Purpose: The purpose of this study is to examine the energy savings in the indoor environment, using strategies that adopt the characteristics of nature, called biomimetic solutions. This research designed a biomimetic window system to bring daylight into interior spaces in educational buildings where daylight cannot be reached. Specifically, this study assessed how the daylight that was achieved via a biomimetic window system would affect energy savings using an energy simulation method. Design/methodology/approach: This study explored how biomimetic methods would affect the building environment and which biomimetic method would involve the building's energy saving with daylight. The research intended to develop a novel biomimetic window system that can bring daylight to the basement floor of an existing building on a university campus to find out how much the biomimetic window system would affect the energy savings of the building. Referring to the existing building's layout and structure, energy simulation models were developed, and the energy consumptions were estimated. Findings: Simulation models proved that the biomimetic window system has sufficient performance to bring more daylight to the basement floor of the building. Furthermore, it was confirmed that the use of the biomimetic window system for the building could reduce energy usage compared to the actual energy usage of the current building without biomimetic windows. Research limitations/implications: First, this study was adopted as a computer-designed simulation method instead of using a real-world system. Although this study designed the biomimetic window system based on previous studies, it should be considered the possibility of other problems when the system is actually built in. Second, it is necessary to predict how much an initial budget is required when the system is built. It means that this study did not calculate the lifecycle cost of the biomimetic window system. It will also be necessary to compare energy consumption to the required initial budget. Lastly, this study was simulated based on weather data in cold regions, and it did not compare/analyze different climate regions. Different results may be predicted if the biomimetic window system is built in different climatic regions. Originality/value: This research showed new practical ways to capture and transmit solar heat and light using a biomimetic solution. Furthermore, using the proposed novel biomimetic window system, the amount of energy reduction can be calculated, and this method could be applied in the interior non-window spaces of academic and related types of buildings.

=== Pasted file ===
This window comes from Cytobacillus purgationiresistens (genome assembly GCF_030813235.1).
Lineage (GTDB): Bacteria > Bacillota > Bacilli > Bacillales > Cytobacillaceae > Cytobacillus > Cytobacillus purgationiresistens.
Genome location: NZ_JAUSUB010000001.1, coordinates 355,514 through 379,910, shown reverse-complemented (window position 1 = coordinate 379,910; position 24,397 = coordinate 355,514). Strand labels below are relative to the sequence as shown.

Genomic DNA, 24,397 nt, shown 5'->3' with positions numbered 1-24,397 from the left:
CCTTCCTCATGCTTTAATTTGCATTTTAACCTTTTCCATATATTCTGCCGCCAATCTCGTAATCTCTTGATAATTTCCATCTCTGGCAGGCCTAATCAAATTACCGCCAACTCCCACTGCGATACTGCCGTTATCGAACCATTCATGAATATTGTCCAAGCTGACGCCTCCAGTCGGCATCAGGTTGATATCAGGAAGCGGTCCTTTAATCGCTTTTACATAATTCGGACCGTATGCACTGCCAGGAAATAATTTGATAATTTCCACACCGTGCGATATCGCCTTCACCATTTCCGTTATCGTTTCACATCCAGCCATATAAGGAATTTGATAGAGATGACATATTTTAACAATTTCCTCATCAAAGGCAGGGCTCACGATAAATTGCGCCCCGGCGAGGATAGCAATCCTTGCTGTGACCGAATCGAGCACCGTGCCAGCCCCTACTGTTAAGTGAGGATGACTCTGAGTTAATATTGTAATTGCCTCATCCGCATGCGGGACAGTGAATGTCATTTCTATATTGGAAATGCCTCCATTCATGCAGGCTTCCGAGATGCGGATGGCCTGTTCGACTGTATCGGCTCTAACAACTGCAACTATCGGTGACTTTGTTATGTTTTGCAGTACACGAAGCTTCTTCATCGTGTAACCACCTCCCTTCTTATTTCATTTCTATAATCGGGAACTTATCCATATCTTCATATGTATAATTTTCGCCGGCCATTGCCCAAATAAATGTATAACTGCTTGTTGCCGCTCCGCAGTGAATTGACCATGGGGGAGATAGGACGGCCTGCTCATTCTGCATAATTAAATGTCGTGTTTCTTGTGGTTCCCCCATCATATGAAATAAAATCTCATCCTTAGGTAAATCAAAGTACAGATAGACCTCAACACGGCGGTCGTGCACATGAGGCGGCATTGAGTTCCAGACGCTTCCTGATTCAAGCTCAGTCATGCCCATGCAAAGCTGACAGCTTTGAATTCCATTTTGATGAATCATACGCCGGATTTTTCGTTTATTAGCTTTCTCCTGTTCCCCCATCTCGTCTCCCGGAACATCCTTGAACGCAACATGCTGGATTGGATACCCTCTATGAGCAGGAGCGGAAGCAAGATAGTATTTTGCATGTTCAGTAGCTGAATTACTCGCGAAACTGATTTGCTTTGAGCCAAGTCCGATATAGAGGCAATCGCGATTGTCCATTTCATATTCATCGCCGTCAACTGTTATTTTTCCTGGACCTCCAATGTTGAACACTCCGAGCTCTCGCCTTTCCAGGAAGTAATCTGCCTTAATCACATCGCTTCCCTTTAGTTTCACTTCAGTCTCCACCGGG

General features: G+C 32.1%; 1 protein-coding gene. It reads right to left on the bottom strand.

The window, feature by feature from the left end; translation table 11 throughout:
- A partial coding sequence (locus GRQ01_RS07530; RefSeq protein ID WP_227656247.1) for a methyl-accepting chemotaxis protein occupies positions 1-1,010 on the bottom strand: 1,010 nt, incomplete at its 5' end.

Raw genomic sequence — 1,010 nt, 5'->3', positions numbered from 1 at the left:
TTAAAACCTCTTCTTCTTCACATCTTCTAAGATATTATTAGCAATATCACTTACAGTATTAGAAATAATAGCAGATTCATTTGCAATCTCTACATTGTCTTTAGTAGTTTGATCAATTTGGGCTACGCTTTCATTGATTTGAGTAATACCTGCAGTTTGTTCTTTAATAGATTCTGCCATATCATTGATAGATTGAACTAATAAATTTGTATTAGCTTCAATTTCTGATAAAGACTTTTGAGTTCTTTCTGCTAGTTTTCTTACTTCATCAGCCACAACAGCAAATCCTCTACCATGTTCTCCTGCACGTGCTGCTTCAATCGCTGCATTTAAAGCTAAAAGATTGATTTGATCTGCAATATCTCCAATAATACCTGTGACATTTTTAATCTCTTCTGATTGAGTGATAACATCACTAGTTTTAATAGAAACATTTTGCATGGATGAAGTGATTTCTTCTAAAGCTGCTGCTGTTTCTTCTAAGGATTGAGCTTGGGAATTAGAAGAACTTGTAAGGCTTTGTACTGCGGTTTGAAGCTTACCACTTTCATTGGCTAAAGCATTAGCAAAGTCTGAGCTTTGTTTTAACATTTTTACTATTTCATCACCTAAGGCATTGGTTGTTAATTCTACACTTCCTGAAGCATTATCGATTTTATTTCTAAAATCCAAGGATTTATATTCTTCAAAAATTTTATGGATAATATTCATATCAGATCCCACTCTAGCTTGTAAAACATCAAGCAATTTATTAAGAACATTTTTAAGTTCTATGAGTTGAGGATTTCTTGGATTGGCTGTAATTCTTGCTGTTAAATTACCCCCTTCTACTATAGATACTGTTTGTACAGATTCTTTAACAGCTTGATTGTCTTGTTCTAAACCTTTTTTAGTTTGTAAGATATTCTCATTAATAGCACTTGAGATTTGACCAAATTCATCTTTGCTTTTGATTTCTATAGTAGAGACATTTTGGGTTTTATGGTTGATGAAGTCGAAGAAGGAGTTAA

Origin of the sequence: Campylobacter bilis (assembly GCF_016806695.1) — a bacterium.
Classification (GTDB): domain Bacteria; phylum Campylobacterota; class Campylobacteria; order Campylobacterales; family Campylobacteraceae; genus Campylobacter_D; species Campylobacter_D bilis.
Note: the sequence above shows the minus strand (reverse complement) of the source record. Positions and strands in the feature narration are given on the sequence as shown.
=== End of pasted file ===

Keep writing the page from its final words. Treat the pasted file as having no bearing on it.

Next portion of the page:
|Number of pages||22|
|Journal||Open House International|
|Publication status||Published - 2023 Feb 3|
Bibliographical noteFunding Information:
The study also tested how much heating and cooling energy is saved in the building if the proposed window system is installed. A simulation software called Design Builder was used (). It has the features that include a significant productivity for LEED and ASHRAE 90.1 works, climate-based daylight modeling and graphical output of the simulated results by applying the EnergyPlus module, which is software to simulate the building energy consumption and daylighting simulation. EnergyPlus is a building energy simulation engine developed in 1996 with financial support from the Department of Energy in the USA (). The program is integrated with thermal and mass balance-based area simulation, including simulating sub-hourly time steps, which allow the user to create configurable modular HVAC systems.
Disclosure statement: This paper is based on a PhD dissertation that is accessible via the digital repository of Michigan State University.
© 2022, Emerald Publishing Limited.
All Science Journal Classification (ASJC) codes
- Geography, Planning and Development
- Urban Studies